Tag : Leo Kindred

Alice Roberts: Significant Species & Sexism in Science

1 year ago / 0 comments

Alice Roberts is a renowned scientist, TV presenter and author, with special expertise in the fields of anatomy, osteoarchaeology, physical anthropology and palaeopathology. Science Editor, Leo Kindred, got the chance to meet her, and to traverse her many fields of interest. Your new book, Tamed: 10 Species that Changed Our World, … Read More

Cecilia Payne: Forgotten Stargazer

1 year ago / 0 comments

I still remember when someone told me back at college that there really weren’t any women in science, apart from Marie Curie. I remember thinking, “surely there are ‘no women’ because of the inherent patriarchal barriers faced by women historically”.  Meet Cecilia Payne-Gaposchkin, a textbook example of such a case. … Read More

Have I Got News for Flu

1 year ago / 0 comments

Freshers’ Flu (FF) – odds are you probably will get it at least once whilst at university. That being said, when I went to university years ago in another life, I stayed in halls and yet, I was never on the receiving end of the dreaded illness, even when people … Read More

Evolutionary Challenge

1 year ago / 0 comments

As another term begins and we dutifully file into lecture theatres, classrooms, or downstairs to the living room because it’s raining out and there’s lecture capture these days, we can remain confident our respective subjects haven’t been tampered with by the government. In Turkey though it’s another story, where following … Read More

Get the Fact Out

1 year ago / 0 comments

In the current age of post-truth, flat-earthers and alternative facts, it’s worth bearing in mind where we would be without objective reasoning. Science as an instrument is the finest honed tool that humans have ever come by to find out about things. It seems almost weird to think that up … Read More

Bodies of Evidence

1 year ago / 0 comments

Odds are you’ve most likely never heard of William Herbert Sheldon. No, not the guy from the Big Band Theory, or whatever it’s called. Chances also are you haven’t heard of his somatotype psychology theory either, however you may have come across one of Sheldon’s terms from his somatotype theory: … Read More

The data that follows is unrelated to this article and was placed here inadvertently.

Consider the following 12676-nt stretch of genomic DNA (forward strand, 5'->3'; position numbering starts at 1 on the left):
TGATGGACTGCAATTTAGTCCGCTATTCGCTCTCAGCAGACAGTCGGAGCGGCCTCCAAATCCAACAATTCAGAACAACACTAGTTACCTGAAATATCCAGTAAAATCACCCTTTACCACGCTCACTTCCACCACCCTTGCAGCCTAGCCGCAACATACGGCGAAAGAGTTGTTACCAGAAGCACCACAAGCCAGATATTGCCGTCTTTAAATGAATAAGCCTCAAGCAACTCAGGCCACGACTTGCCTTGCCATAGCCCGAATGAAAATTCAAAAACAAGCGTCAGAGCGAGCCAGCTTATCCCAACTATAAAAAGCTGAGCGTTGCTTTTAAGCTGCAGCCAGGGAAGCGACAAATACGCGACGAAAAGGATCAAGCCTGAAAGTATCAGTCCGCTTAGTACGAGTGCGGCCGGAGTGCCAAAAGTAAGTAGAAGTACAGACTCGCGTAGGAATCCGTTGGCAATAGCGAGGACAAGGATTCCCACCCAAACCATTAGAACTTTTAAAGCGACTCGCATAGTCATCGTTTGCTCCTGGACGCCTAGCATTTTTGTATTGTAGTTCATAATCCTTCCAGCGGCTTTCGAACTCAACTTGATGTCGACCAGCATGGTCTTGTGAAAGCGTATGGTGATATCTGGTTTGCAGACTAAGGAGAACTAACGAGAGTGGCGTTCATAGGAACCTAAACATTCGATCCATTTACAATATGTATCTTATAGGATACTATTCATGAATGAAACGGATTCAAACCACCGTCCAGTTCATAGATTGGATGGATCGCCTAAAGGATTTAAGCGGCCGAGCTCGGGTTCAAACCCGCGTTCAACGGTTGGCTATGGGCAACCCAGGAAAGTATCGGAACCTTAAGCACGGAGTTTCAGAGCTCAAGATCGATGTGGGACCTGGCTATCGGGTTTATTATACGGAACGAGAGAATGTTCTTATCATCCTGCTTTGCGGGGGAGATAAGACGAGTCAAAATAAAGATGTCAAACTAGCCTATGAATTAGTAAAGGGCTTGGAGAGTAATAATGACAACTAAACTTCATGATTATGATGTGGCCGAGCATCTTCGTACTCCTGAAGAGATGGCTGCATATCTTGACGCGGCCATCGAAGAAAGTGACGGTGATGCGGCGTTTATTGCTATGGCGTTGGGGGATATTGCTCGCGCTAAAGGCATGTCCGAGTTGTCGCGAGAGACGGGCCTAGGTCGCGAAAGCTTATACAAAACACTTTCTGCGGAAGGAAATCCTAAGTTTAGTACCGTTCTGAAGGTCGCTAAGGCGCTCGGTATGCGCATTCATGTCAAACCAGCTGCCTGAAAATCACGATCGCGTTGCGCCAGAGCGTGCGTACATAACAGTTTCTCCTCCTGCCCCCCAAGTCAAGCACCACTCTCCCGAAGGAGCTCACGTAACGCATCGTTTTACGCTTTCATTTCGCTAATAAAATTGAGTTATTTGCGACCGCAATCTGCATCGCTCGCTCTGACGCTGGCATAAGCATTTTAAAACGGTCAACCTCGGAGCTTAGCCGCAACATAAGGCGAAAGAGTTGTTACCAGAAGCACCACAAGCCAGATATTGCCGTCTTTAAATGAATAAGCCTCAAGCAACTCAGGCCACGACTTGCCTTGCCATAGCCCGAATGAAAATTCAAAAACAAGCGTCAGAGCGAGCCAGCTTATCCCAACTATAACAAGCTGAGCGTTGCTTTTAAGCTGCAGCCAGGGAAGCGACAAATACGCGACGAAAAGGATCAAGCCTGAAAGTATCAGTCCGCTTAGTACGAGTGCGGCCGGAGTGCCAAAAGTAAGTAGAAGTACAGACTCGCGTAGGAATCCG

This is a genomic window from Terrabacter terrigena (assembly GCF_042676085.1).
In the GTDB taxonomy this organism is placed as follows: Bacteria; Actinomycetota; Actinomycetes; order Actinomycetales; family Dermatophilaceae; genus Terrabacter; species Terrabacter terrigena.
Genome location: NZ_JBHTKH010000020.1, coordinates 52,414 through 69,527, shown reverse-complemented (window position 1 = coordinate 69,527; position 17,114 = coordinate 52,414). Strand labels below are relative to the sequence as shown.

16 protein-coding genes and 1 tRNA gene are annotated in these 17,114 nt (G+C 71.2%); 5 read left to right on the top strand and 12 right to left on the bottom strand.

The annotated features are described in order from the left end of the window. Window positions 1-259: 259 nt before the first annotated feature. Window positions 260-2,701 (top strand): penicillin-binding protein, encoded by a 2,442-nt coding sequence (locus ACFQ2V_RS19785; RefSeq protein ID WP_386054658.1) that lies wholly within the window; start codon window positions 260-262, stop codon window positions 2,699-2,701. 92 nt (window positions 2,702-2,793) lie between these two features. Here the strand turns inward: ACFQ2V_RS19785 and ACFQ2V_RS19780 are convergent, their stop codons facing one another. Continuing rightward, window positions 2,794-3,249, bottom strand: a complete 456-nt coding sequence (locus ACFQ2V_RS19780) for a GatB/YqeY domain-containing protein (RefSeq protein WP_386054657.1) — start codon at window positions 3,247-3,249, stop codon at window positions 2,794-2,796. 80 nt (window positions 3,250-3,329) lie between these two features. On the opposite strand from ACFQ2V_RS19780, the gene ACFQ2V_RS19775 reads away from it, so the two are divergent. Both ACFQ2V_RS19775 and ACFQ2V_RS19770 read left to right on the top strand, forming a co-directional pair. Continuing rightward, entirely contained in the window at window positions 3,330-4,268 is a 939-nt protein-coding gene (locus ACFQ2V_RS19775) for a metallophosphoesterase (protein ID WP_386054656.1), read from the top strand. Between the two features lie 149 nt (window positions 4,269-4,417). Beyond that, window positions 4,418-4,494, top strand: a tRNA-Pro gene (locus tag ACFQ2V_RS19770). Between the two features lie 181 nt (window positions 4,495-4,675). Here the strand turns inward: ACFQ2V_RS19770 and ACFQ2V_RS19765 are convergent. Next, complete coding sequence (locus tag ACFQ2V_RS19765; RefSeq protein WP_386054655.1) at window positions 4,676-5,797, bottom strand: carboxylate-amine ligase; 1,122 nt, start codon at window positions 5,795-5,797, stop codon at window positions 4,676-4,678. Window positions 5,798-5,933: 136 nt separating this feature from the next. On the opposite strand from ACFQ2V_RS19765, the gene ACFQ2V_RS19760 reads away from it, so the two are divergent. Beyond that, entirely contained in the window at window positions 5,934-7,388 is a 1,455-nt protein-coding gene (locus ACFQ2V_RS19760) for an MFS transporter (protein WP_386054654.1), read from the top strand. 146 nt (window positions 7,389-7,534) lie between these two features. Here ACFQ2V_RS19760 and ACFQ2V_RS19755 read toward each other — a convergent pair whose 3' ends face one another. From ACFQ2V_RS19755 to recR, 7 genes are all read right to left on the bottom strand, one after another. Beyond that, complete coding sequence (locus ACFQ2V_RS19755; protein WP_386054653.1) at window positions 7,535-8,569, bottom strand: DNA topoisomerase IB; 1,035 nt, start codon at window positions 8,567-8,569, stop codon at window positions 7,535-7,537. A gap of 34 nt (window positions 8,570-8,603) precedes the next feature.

The Orca-stration of Beached Whales

2 years ago / 1 comments

The news in the natural world last week was of 2 large “super-pods” of whales becoming beached in New Zealand. While over 200 pilot whales retook to the sea under their own steam, joining the 100 or so that had already been re–floated by conservation volunteers, the remaining beached whales … Read More

ONLINE EXCLUSIVE – Respiratory Cures from the Deep Blue Sea

2 years ago / 0 comments

Perhaps you can remember the questionable 1999 killer-shark film Deep Blue Sea, released at the tail-end (I apologise for nothing) of the racy, slasher-esque film revival of the 90s. It features a team of mostly sexy researchers at a high-tech – if easily compromised – marine science station experimenting on … Read More

Donald Trump: who needs scientific rigour in a post-factual era?

2 years ago / 0 comments

Like many who have been following American politics, I woke up to news that I thought would never happen on Wednesday 9th November – Donald Trump will be the 45th president of the United States. My amusement for this almost comedically bad candidate soon turned to abject horror. Now we’ve … Read More

Ethics in Science: A baby from 3 parents?

2 years ago / 0 comments

Ethics is an ever-present concern in science. No more so than when science clashes with human life itself in, for example euthanasia. That’s one of the concerns surrounding a treatment which has been developed to treat faulty mitochondrial DNA.In essence, mitochondria are the power stations of the cell. They supply … Read More